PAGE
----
Transit night-tripping: the late shift

I’ve crossed off another item crossed off the transit-related bucket list. It was a test of keeping awake and staying warm. At times, I was questioning my sanity. But I survived an epic journey to the fringes of the NightBus network.

"NightBus" display

TransLink’s NightBus is a network of 12 routes [map*] that mimic their daytime counterparts and/or the SkyTrain lines they parallel (in the case of the N9, N10/N15, and N19). They all leave at about the same time (usually 02:09, 02:39, and 03:09) from a common terminus on Howe Street between Pender and Dunsmuir.

On this particular night, I started by taking one of the last SkyTrains to Surrey Central. By this point, the maintenance “speeders” were already using the westbound track for their shifts checking to make sure the system is in order. Maybe because it was a weeknight, but the train ride and the Surrey Central bus loop were actually sedate.

When the N19 going downtown did not show up before its scheduled departure, I panicked a bit; at this point, I had no way back home except for taxis. Luckily, it did show up, and after the driver had a chat with a supervisor, off we went. I can see why the driver could be a few minutes behind: little traffic and few passengers made for a very speedy trip over the Pattullo Bridge (a rarity for an in-service bus, thanks to SkyTrain), through New West, and on Kingsway all the way downtown.

The N19 arrived downtown a bit early, so I had to wait a little longer to connect to the N9 heading to Coquitlam. Fortunately, the driver allowed me and other passengers to avoid getting cold. Just like on the ride in from Surrey, this was a quiet and quick trip. I can imagine it won’t be like that on a Friday or Saturday night! By the time the bus was heading down the homestretch along Guildford Way, I was the last one aboard. I was then let off at Coquitlam Station about 15 minutes ahead of its scheduled arrival.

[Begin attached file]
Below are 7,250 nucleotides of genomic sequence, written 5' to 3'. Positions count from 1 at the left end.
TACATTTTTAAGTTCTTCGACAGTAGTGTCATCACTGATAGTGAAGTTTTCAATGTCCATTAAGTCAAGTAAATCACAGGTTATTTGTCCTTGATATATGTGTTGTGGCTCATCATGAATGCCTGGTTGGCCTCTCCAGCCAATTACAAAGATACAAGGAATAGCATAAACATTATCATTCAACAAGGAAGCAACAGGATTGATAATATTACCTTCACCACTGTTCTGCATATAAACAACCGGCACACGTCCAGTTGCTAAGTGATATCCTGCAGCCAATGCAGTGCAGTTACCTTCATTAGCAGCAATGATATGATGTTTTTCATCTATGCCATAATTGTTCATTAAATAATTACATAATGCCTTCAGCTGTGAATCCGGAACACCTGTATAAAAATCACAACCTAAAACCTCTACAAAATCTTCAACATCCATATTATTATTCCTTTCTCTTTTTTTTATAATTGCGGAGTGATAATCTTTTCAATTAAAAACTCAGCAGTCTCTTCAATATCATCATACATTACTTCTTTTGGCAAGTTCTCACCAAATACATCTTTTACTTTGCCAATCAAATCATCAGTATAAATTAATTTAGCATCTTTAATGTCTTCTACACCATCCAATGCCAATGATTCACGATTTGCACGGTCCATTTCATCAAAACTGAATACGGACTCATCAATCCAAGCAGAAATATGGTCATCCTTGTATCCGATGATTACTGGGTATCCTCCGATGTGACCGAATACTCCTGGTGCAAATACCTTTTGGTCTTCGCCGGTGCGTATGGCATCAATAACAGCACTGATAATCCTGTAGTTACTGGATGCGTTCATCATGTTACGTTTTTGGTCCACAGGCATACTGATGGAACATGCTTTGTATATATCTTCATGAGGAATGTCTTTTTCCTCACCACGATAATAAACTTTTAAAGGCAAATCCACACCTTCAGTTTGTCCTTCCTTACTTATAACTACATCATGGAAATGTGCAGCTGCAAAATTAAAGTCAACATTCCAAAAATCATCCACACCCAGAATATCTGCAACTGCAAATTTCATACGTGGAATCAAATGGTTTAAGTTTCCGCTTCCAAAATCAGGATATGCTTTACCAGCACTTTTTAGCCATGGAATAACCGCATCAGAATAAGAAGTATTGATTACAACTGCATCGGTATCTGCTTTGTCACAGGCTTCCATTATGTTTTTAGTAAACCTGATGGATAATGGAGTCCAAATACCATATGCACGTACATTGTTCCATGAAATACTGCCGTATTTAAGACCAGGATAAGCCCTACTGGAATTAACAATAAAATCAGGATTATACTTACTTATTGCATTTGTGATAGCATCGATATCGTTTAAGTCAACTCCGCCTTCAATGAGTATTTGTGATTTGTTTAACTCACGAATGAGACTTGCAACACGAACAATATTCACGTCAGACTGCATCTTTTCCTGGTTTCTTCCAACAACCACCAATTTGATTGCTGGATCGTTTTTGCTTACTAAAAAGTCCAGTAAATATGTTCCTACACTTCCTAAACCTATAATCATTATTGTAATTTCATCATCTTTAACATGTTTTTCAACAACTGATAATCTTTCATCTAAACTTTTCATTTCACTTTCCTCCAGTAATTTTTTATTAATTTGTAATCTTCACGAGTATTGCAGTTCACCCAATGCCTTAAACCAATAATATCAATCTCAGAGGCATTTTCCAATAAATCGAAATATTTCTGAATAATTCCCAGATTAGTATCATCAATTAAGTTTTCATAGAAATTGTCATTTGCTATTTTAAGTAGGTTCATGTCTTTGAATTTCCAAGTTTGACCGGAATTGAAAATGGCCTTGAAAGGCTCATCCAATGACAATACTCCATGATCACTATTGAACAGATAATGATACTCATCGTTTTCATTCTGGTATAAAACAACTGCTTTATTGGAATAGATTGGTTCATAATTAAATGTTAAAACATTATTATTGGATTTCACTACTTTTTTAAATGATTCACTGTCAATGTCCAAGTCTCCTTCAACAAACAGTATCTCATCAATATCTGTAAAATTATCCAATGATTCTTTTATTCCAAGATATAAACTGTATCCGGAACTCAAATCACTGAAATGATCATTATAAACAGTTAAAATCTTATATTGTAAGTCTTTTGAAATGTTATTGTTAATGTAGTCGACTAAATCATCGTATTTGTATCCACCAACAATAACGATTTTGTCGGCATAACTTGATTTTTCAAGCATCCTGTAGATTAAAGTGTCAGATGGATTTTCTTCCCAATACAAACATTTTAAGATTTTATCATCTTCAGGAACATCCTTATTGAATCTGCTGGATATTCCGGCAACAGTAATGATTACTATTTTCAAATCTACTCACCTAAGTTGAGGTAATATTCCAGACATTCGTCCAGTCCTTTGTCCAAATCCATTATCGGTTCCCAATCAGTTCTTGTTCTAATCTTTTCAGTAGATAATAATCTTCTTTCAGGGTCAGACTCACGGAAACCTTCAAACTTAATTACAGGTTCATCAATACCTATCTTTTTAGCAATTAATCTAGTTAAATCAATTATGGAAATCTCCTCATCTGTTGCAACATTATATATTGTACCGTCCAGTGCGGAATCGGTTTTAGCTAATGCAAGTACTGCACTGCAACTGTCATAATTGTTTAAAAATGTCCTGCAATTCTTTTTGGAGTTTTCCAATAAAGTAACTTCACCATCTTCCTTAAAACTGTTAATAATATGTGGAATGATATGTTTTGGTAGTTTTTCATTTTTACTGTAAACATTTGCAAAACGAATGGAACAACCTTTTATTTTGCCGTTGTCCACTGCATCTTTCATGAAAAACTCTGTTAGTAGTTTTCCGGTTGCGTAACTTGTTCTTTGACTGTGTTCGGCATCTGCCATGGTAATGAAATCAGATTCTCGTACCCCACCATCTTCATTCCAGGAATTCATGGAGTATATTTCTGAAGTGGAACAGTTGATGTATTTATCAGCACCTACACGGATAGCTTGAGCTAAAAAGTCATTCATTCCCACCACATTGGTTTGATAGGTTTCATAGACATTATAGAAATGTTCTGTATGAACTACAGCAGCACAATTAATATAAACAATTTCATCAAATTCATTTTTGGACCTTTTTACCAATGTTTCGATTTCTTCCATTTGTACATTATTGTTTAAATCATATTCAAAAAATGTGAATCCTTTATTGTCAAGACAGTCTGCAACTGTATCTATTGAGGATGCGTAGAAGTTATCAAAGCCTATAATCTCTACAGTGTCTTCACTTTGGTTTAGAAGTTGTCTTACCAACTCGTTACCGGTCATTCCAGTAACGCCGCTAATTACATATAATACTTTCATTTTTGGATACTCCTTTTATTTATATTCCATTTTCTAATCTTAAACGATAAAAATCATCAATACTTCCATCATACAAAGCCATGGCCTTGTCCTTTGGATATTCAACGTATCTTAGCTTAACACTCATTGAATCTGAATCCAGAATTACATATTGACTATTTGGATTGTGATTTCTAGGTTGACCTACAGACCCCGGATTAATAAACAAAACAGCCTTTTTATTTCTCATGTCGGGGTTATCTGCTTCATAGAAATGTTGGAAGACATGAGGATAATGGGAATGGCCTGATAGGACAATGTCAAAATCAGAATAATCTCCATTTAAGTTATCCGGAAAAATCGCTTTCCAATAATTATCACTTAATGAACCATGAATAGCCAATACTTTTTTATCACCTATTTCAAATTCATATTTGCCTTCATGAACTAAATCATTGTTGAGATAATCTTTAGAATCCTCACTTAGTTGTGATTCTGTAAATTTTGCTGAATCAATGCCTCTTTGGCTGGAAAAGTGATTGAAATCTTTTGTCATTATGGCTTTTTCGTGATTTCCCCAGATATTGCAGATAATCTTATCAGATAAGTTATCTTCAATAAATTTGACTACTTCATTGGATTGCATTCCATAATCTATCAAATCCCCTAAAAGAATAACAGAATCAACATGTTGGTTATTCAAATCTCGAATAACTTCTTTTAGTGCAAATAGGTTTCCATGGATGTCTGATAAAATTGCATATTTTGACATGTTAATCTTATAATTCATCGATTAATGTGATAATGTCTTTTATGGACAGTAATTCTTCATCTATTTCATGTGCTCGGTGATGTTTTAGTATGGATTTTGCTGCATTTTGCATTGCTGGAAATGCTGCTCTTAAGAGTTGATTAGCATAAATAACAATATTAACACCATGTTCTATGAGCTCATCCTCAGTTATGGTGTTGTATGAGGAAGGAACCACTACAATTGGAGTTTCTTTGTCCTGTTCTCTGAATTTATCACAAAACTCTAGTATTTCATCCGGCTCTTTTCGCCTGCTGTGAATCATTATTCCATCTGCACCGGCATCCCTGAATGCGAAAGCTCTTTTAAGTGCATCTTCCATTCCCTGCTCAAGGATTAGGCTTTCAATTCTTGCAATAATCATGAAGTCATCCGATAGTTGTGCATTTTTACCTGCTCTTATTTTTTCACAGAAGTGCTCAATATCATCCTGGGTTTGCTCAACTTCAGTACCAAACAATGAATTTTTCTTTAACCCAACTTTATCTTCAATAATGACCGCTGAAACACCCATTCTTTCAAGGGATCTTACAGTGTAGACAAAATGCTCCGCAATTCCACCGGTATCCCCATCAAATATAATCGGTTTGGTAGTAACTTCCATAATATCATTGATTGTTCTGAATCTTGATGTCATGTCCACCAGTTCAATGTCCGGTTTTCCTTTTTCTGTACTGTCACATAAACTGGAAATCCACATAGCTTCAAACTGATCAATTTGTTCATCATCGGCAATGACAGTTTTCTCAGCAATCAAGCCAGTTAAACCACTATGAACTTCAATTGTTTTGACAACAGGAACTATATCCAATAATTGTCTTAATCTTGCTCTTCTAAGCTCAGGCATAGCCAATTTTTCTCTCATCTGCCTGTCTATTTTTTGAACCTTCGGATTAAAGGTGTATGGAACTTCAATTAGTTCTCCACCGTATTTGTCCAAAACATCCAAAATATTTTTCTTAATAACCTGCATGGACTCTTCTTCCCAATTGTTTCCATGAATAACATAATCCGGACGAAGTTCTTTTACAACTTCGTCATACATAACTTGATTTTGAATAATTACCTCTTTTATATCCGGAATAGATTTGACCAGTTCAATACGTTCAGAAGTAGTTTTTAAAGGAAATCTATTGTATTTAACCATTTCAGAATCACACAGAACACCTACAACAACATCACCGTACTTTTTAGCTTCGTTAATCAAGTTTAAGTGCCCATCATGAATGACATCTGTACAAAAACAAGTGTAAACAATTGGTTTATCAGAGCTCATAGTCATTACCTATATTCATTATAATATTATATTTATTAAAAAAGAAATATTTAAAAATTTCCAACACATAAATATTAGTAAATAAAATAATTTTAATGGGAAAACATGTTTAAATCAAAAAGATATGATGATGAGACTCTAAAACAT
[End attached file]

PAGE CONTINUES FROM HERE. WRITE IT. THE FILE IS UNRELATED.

The beauty of the schedule (and hence the viability of such a trip) is that I can wait here until the first 97 B-Line of the day departs at 04:37. (This trip can only work late Sunday to Thursday for this reason.) It’s amazing how still and quiet it can be at four in the morning. I saw the fog rolling in as I wandered the Coquitlam Station bus loop and park-and-ride, trying to keep warm. I noticed that that morning’s papers were already in their boxes. It was weird, as I was technically still thinking in terms of the previous day.

Unlike the two NightBuses, this first 97 B-Line had a steady stream of passengers boarding; this bus is scheduled to connect to the first SkyTrains at Lougheed, so it should be expected. Surprising yet again, this bus arrived early at Lougheed Station. It was so early the gates to the station hadn’t yet opened. I had to shake my head slightly as some people bolted up the escalator to the platform; there were still another 10-12 minutes from when the gates opened to the scheduled departures to Waterfront and Clark. I just went up the stairs and took this shot; the iPhone 4 may have improved to 5 MP, but it’s not obvious here:

Lougheed Station opens for the day

From Lougheed, I ultimately made my way home. All in all, it took five hours from start to finish. Once home, I promptly collapsed on my bed and slept it off. Needless to say, I didn’t do much the rest of the day once I got up. It’s been a few days now, and I thought there would be some massive disturbance in my sleep pattern, but I’m glad to say that there haven’t been any.

* I scanned the map from the latest transit system guide, which is now free. I can’t seem to find a proper, standalone version from the TransLink site.


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